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«MUSICOLOGICA OLOMUCENSIA VII Univerzita Palackého v Olomouci Olomouc 2005 The present volume was submitted to print on 6 April 2005. Dieser Band ...»

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sions of the type “tasteless” are not used in relation to nature whether the object at hand is extremely beautiful or extremely ugly. We would certainly not say that a mountain or river is “tasteful;” it is possible to speak of tastefulness in relation to a garden or a park, but then the evaluation is of something that was created by a person.

Every educated person probably knows the adage of “De gustibus non est disputandum” – “There is no disputing about taste.” It is said that people are simply different and they either like or dislike various things. Based on the aforementioned adage, taste is a personal matter that is nontransferable and difficult to explain. This opinion thus represents one of the most extreme concepts of taste, whereas the concept of taste at the other extreme of the spectrum can be briefly characterized as the adoption, acceptance, and respect of the ruling norm that is the current determining factor for taste and tastefulness. As a result, both good taste and bad taste exist; the latter represents either ignorance of the norm or ignoring the norm. Of course there are numerous positions in between these two marginal concepts and this is one of the reasons why the concept of “taste” is inconsistent. The concept has also changed over time and thus now we should observe its evolutionary paths.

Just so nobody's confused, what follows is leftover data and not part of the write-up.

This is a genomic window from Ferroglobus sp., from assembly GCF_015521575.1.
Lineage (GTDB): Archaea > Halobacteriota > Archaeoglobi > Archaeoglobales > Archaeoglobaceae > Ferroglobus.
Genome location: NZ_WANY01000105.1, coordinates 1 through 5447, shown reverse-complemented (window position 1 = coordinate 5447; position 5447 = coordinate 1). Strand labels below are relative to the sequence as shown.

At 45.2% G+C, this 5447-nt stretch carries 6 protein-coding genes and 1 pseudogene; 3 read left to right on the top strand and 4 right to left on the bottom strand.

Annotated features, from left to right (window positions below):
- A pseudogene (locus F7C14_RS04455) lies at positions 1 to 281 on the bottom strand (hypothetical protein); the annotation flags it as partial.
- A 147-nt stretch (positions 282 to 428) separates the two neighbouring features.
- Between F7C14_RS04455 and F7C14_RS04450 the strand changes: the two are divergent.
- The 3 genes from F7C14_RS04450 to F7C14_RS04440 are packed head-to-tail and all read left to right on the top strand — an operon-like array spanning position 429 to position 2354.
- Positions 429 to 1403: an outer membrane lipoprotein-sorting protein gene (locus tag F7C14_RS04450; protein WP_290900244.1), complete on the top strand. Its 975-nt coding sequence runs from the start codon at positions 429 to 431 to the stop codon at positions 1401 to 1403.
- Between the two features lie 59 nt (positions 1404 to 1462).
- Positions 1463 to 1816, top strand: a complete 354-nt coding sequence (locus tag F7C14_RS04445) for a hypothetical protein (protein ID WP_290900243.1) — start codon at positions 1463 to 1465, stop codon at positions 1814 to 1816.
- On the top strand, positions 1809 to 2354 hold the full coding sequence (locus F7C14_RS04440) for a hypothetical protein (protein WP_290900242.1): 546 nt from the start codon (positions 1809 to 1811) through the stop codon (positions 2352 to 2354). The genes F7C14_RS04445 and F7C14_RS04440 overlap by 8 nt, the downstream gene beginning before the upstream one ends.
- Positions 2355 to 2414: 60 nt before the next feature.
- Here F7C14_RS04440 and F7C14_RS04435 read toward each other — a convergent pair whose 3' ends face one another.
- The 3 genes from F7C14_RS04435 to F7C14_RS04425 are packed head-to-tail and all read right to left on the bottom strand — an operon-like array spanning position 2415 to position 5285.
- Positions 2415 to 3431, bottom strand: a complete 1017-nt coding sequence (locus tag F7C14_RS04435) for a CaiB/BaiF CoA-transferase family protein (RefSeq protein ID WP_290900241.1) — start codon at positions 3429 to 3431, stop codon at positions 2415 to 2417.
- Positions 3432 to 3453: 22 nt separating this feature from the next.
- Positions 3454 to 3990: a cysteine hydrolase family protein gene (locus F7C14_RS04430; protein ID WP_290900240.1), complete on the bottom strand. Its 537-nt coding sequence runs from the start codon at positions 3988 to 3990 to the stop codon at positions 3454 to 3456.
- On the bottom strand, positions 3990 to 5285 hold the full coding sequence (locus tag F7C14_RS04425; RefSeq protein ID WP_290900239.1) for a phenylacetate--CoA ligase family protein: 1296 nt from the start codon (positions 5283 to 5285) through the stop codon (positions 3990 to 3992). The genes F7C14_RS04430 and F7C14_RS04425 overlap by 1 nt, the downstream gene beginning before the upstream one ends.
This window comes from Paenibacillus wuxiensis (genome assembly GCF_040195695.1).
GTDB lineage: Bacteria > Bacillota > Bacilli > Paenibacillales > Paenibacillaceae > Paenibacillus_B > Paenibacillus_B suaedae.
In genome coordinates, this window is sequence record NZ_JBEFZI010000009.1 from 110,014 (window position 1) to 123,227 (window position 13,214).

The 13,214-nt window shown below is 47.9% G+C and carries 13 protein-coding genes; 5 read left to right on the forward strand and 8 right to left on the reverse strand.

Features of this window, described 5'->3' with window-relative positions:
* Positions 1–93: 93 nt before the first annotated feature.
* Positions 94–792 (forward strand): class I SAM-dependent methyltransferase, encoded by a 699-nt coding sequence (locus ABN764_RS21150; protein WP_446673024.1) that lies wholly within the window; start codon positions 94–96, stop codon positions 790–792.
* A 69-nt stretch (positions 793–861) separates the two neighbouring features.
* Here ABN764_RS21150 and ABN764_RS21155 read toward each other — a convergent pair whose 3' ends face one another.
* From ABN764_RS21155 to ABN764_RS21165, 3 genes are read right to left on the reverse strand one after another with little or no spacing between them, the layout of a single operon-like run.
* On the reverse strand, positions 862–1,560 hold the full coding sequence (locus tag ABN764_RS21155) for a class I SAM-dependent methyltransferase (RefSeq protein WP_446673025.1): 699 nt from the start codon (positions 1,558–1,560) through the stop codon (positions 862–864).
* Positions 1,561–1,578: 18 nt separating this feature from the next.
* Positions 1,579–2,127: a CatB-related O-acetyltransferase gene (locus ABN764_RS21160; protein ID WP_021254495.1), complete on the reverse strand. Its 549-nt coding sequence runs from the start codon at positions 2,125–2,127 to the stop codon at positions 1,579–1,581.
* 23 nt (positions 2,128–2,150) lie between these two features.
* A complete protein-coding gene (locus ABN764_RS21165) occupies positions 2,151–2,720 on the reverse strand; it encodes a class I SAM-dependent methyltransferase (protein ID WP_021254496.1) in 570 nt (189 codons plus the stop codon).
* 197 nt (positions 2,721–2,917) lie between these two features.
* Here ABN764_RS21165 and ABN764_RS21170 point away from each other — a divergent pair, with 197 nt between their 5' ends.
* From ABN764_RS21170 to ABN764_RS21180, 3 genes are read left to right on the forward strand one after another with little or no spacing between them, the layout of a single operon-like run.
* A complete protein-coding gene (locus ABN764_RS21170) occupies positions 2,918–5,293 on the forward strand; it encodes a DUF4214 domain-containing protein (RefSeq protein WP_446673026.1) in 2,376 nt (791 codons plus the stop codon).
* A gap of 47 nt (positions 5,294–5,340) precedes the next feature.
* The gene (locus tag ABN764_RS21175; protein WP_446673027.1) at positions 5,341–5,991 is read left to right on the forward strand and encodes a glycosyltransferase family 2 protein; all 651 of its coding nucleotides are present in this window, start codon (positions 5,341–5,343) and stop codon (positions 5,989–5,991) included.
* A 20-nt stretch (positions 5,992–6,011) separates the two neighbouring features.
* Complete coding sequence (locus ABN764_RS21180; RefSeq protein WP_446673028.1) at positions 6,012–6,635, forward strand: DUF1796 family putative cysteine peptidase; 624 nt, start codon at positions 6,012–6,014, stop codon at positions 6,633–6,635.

The possibilities for expressing one’s individuality through taste judgments were not very numerous at first and thus it is no coincidence that the problem of taste in early thinking on beauty and the arts was not truly stressed. Every individual was guided by the superiority of myths, gods, and supreme orders – the existence and general validity of intersubjective standards and values was accepted as being definite. Thinking along these lines continued through the Middle Ages and in a certain manner into the Modern Age as well; see, for example, the English aesthetics of sensuality during the 18th century and the German idealistic aesthetics during the 18th and 19th centuries. Within these ideological circles, the concept of “taste” was handled in relation to ethics and thoughts on society in general. The hermeneutic philosopher Gadamer4 believes that the key moment in the transformation of the concept of “taste” into a scientific term was its incorporation into the wider concept defined by the expression/concept of “Bildung.” In the aforementioned German philosophy, “Bildung” does not represent solely a narrow view of education but rather a concept of the creation and formation of human nature that is permeated by a wider and philosophically more significant new age humanism.